Richard Coles Richard Coles - DonRiver

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Physical Inventory - is it Logical?

  • Telcos use inventories for all sorts of things, and there are different solutions for different purposes.

    One distinction often made is between a Physical Inventory system, typically geospatial in nature and for example used for physical planning, and a Logical Inventory System typically more abstract representation of the network, and used for logical capacity management and service fulfillment.
    For some use cases it can be obvious which system should provide the desired functionality. In other cases there is an overlap of data and processes, but again it can be clear how processes should act on each system and how common data is to be mastered and shared across systems.
    But there is one Telco process from the world of service fulfillment that has always troubled me. Before a service order can be fulfilled checks are usually made to determine what service offering can be provided to a customer premise using which technologies. This can involve both capacity checks in a logical inventory system and geospatial checks in a physical inventory system. For example is there enough bandwidth to support the service on existing network or is there a network access point “close enough” to the address.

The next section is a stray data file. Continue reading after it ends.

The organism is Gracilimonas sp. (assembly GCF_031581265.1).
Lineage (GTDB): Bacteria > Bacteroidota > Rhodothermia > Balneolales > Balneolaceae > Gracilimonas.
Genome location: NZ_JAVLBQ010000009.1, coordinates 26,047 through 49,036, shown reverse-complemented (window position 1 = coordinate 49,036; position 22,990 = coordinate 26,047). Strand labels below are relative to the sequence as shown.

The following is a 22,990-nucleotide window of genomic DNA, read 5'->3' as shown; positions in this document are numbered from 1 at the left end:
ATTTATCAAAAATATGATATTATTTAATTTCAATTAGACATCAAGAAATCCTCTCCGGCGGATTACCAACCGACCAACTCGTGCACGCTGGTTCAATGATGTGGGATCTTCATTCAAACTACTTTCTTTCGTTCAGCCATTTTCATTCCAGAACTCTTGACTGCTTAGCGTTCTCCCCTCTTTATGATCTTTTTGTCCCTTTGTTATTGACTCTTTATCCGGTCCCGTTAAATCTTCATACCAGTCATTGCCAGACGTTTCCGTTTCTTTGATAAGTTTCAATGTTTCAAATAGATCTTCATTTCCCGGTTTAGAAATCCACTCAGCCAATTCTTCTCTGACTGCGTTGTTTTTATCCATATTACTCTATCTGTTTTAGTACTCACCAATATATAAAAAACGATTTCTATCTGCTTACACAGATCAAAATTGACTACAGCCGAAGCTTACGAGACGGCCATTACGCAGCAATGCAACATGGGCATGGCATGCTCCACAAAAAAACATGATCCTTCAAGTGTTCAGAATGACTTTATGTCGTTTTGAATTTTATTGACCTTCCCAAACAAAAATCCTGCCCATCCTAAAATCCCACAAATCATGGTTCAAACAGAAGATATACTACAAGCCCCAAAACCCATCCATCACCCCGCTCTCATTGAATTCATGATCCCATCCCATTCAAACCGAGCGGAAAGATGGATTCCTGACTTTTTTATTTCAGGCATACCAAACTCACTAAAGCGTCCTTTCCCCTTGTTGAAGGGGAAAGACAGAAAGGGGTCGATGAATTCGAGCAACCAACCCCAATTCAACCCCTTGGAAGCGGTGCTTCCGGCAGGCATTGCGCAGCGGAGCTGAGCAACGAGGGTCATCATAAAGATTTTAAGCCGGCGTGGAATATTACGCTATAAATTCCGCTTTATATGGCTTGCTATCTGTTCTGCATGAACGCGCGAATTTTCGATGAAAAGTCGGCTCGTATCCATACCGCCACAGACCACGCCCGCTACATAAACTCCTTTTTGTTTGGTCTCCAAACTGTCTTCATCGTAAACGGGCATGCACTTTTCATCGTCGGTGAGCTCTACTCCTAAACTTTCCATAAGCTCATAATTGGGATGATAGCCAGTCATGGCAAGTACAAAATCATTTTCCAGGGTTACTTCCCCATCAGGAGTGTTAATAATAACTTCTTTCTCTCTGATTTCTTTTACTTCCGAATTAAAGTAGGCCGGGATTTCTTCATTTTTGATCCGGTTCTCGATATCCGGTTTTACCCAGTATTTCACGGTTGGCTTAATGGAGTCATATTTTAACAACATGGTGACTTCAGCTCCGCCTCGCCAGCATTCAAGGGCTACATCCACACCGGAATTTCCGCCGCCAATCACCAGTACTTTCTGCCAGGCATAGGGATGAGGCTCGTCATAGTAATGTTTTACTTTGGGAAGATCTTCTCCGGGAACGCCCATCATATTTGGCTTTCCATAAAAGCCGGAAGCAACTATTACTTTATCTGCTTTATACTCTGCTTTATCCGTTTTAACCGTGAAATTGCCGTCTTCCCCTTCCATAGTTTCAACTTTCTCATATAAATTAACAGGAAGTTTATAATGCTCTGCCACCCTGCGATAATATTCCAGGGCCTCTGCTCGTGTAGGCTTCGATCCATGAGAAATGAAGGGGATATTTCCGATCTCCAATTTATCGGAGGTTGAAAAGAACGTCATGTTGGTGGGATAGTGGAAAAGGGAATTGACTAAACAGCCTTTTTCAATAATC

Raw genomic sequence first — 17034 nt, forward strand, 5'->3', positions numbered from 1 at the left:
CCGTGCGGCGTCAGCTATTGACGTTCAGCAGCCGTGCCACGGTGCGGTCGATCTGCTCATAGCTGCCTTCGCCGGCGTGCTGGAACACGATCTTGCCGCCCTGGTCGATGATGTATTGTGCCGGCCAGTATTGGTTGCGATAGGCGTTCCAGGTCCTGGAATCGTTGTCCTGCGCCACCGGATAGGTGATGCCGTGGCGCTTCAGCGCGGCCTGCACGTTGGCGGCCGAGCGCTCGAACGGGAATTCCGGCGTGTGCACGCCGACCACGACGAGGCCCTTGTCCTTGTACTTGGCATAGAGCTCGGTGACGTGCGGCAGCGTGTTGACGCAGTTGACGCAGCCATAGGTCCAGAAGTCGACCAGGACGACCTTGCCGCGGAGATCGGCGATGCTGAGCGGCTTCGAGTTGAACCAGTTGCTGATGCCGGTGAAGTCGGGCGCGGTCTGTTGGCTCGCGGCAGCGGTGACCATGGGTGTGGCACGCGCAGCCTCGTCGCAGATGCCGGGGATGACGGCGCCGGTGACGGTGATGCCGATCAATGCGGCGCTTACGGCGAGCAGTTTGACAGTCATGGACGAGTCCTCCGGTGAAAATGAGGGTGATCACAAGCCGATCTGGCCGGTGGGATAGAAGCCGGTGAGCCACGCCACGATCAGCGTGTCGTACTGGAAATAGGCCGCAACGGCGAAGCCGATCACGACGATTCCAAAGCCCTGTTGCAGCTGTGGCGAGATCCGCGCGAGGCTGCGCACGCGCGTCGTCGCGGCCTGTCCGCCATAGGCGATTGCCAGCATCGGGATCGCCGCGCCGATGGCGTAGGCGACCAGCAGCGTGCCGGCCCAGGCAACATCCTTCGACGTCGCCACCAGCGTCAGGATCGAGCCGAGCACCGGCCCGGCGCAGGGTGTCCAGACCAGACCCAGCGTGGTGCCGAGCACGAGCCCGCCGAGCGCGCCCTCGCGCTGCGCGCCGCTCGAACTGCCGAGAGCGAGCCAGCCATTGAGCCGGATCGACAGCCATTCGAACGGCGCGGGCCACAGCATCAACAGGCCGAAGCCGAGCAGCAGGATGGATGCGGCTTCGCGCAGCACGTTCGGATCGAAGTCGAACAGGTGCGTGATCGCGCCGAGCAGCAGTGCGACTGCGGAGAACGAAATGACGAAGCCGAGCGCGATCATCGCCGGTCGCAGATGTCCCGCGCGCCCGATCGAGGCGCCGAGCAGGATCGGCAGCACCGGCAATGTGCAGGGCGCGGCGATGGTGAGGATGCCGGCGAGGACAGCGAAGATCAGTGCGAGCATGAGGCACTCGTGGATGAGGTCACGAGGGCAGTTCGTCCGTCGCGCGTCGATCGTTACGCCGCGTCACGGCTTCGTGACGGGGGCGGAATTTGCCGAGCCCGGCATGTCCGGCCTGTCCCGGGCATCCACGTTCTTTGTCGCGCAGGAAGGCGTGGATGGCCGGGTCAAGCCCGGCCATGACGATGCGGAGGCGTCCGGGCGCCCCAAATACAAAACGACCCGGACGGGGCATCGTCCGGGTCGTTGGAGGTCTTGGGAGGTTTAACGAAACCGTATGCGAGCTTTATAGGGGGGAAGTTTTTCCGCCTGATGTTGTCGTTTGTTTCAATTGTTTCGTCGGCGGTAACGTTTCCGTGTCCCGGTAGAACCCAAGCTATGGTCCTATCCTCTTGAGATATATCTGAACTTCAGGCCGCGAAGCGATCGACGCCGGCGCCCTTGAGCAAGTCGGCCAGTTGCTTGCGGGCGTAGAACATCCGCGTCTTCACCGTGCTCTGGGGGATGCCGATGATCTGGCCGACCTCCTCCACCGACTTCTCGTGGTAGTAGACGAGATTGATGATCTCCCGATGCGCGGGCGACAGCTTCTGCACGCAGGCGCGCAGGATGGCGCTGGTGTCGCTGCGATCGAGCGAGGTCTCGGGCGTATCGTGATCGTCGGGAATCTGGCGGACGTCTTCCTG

Determining the service delivery options for a customer is really a series of questions, each one further honing in on the best option for the Telco to use to deliver the product being purchased by the customer. Which kind of inventory system do you ask which questions? I guess one obvious difference is the Physical system models the actual physical constraints of the network for that location, whereas the Logical system represents other technical capabilities.
    There can be a similar dilemma in fulfillment where some network capacity short falls can be automatically designed by the logical inventory system to generate the network jobs to bridge the shortfall, and other gaps where the network shortfall is more difficult to address cheaply or quickly, and some kind of physical planning request may be needed. This brings into play an interaction between Physical and Logical.
    I would be very interested to hear other people’s experiences and opinions on recommended architecture, design patterns and / or business process across Physical And Logical Systems for these kinds of scenarios.
    Richard Coles
    About Richard Coles Richard Coles works as at DonRiver
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